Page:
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Russia straddles two sides in the Nagorno-Karabakh dispute

April 13, 2016
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Tensions between Azerbaijan and Armenia over Nagorno-Karabakh are far from over, and that places Russia in a very uncomfortable situation: trying to maintain friendly relations with two strategic allies while getting them both to the negotiating table.    

 

By Pavel Koshkin

 

The frozen conflict in Nagorno-Karabakh, a predominately ethnic-Armenian enclave within the former Soviet republic of Azerbaijan, made headlines in early April when Azerbaijan reportedly carried out a military offensive to regain control over the disputed territory. While there are still conflicting versions of what actually happened, both sides eventually agreed to a ceasefire deal on Apr. 5. For now, Russia’s primary concern is preventing this conflict from spinning out of control in the near future. 

 

A brief history of conflict in Nagorno-Karabakh

 

The Nagorno-Karabakh standoff goes back to 1987-1988 and has its roots in the unsatisfied demands of the Armenians living in Azerbaijan’s enclave and yearning for reunification with Yerevan. However, the conflict reached its apex after the collapse of the Soviet Union, when it turned into a violent three-year ethnic war. Eventually, it ended with the 1994 ceasefire agreement.

 

Technically speaking, the military confrontation involves Azerbaijan and the self-proclaimed Nagorno-Karabakh Republic, with Yerevan supporting the latter in its aspirations for independence from Baku. Armenian President Serzh Sargsyan’s visit to the breakaway region in 2015 recently confirmed Armenia’s intentions to play an important role in the territorial dispute.   

 

However, officially, Yerevan doesn’t recognize Nagorno-Karabakh as an independent state because such a move could hamper the Minsk Group peace negotiations, which involve Russia, the U.S. and France — the three countries with either big Armenian Diasporas or extensive political ties with Yerevan. Initiated by the Organization for Security and Cooperation in Europe (OSCE) in 1992, these talks resulted in the Madrid Principles in 2007, a roadmap for achieving a peaceful settlement of the protracted conflict, even though Azerbaijan has repeatedly threatened to break off talks.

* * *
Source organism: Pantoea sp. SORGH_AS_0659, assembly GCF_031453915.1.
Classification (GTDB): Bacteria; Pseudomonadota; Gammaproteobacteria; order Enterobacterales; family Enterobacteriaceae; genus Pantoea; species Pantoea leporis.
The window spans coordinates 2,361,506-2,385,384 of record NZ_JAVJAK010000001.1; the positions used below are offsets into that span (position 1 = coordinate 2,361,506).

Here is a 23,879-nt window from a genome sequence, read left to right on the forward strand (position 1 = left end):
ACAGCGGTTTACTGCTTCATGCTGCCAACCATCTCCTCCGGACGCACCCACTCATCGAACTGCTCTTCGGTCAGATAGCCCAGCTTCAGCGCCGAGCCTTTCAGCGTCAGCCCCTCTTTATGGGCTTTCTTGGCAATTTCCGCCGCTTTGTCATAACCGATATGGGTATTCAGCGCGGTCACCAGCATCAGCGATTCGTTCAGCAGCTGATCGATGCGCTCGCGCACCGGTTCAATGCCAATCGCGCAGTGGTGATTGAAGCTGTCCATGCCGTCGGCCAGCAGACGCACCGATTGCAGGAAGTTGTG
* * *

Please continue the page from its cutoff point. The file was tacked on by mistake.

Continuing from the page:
Given Nagorno-Karabakh’s yearning for independence and Azerbaijan’s attempts to take hold of the disputed territory, the conflict reflects the fundamental tensions between two basic principles of international law: people’s right to self-determination and territorial integrity of a country. From a security point of view, Nagorno-Karabakh “remains one of the most dangerous challenges in the Caucasus,” according to a recent report of the Moscow-based analytical agency Foreign Policy

 

Why the OSCE Minsk Group has failed to resolve the conflict

 

According to numerous Russian and foreign experts, the OSCE Minsk Group is no longer the most effective tool for resolving the Nagorno-Karabakh conflict. For example, Alexey Fenenko, an associate professor at Moscow State University’s Faculty of World Politics, argues that such format is “no longer effective.”

 

Since 2010, peacemakers have found themselves in a deadlock, with each side trying to resolve the conflict without involving other participants of the peacekeeping process. “For the last five years, the peacekeepers and the conflicting sides have failed to resume the effective work of the OSCE Minsk Group or create a new negotiating format,” Fenenko said.

 

Likewise, Sergey Markedonov, an associate professor at the Russian State University for the Humanities (RSUH), argues that escalation of violence in Nagorno-Karabakh results not only from the intransigence of the two Caucasian republics, but also from the lack of diplomatic rigor to resolve the conflict. According to him, this has “affected the Minsk Group’s reputation as a united and well-coordinated center,” because each mediator country has tried to play a greater role in resolving the conflict.

 

“For example, in an attempt to pacify Azerbaijan and Armenia, Russian President Vladimir Putin met with their presidents Ilham Aliyev and Serzh Sargsyan in Sochi in August after an outburst of violence in the region,” Markedonov points out in a column for Russia Direct.  “Likewise, U.S. Secretary of State John Kerry met with Armenian and Azeri presidents at the NATO Summit in Newport, Wales to put them at the negotiating table in September 2014. In December 2015, Aliyev and Sargsyan met in Paris under the mediation of French President Francois Hollande. Previously, his predecessor Nicolas Sarkozy was very active in alleviating the conflict in order to be the major peacekeeper in the South Caucasus.”